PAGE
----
|Oh no! The Doctor no longer has time to listen to all of "Minimum Wage" before he dies!|
It’s October 11th, 2014. Meghan Trainor is at number one with her body positivity anthem “All About That Bass.” Lower in the charts are Magician, Sigma, and, yet again, Taylor Swift, who has been in with “Shake it Off” consistently since “Into the Dalek” aired. In news, Douglas Carswell wins reelection as a MP, this time as a UKIP member, while the US Supreme Court declines to hear a variety of appeals on same-sex marriage cases, making it legal in all but twenty states.
On television, meanwhile, the consensus best story of Series 8, and, for some tranches of fandom, the Capaldi era. This presents something of a problem. There’s a longstanding tendency in TARDIS Eruditorum where well-liked stories come in for a bit of a kicking. Although heavily informed by my taste, TARDIS Eruditorum is not a series of reviews; it’s a cultural history of Britain that uses Doctor Who as its lens and subject. (As my pitch goes these days, “you can tell a lot about what Britain is afraid of at any given moment by looking at ...
In mythic times, when magick coursed free and unbound through the veins of the land, our ancestors walked as goddesses and gods across the becoming-moment. The myth-landcape was formed from their migrations and universes were born from their footsteps. Forests and flower fields grew from among the life-streams and had voice and spirit, and the sea and the sky were together as one.
Such goes the Legend of the Golden Age, the departed plane of eternity when Light spoke with the ecstasy of shared emanation in the All Moment and when all Immortal Stories lived here on Earth. In the telling, the Past becomes a distant country from whence we are separated by Time and Tide. Your ancestors are There, because They cannot be Here. There is cast a great insurmountable chasm between Heaven and Earth, and only in Heaven do we allow ourselves to be happy with the fulfillment of our calling.
But this mythic landscape bears the laugh-lines and contours of a magickal birth. There are worlds around us for the initiate who has learned to See to behold and enjoy. In truth, the Golden Age never ended and the Immortals never departed. The Otherworld is always there ...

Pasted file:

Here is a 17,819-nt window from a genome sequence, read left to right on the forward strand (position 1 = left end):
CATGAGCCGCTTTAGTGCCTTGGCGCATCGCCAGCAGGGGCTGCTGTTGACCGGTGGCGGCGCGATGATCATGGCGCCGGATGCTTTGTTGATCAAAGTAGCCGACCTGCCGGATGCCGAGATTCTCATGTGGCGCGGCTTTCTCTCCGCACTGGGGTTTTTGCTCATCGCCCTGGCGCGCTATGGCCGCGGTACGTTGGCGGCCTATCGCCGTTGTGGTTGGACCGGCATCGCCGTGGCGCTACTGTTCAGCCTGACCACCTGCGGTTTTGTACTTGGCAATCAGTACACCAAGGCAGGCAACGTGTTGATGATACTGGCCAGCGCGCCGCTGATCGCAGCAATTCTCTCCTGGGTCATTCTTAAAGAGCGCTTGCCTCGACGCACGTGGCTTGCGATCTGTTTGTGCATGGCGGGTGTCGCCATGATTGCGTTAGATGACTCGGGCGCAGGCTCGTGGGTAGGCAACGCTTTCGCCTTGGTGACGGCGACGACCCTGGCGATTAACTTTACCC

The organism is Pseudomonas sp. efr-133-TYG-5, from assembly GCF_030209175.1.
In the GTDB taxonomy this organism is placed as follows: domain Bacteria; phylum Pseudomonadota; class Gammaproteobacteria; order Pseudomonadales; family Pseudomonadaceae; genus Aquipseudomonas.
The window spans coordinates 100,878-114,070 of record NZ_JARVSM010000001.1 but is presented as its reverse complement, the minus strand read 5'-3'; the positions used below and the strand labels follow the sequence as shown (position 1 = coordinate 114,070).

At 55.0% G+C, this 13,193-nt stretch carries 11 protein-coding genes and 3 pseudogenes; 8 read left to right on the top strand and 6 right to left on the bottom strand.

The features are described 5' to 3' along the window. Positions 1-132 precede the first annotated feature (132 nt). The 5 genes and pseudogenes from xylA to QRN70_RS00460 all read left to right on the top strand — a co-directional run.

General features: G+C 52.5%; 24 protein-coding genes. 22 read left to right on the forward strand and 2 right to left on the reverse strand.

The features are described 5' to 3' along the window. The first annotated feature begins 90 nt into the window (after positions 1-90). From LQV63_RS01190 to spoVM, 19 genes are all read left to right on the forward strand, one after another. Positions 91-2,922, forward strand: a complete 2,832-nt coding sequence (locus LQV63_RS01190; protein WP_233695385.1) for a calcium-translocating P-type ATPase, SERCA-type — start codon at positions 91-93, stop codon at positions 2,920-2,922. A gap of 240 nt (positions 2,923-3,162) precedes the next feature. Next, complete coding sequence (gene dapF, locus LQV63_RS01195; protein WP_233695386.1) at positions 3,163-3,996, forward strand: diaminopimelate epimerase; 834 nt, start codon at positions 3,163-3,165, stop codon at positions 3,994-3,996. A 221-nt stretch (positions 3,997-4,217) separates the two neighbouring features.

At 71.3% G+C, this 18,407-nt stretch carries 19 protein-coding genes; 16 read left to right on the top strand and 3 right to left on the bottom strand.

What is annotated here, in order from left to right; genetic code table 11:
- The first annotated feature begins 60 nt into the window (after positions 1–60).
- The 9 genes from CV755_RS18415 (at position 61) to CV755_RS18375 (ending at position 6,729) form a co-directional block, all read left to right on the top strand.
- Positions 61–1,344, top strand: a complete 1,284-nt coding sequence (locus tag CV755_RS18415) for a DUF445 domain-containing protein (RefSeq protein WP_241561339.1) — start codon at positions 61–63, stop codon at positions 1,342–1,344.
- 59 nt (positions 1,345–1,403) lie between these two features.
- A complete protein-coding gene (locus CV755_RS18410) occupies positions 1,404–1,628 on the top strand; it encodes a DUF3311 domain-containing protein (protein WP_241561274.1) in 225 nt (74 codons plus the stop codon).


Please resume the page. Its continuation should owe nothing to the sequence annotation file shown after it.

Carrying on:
|You can't make an omelet without killing a few moons.|
It’s October 4th, 2014. Jessie J, Arianna Grande, and Nicki Minaj are at number one with “Bang Bang.” Iggy Azalea, Calvin Harris, Lilly Wood also chart. In news, protests in Hong Kong rapidly amp up as tens of thousands of people take to the streets in opposition to the proposed “electoral reforms” that would dramatically increase the Chinese Communist Party’s control over Hong Kong. And the US has its first domestically diagnosed Ebola case in Dallas.
While on television, magic. I can still vividly remember the first time I watched Kill the Moon. There’s a rare experience occasionally generated by art, best described as a high or altered state. It comes on as a buzzing thrum, a torrent of associations and realizations and vibrant, ecstatic sense of things coming together. This does not always correspond with greatness; one need only look to my moment of vivid and absolute certainty that Journey to the Center of the TARDIS was about to become an origin story for the Silence. But when it does come together and the work of art actually manages to pay off that thrilling crescendo of ...
Watch out for her forthcoming TARDIS Eruditorum entry on this episode.
Also, here are some reposts of older commentaries that we recorded on the 60s classic 'The Mind Robber'.
More commentaries, new and old, will arrive in due time.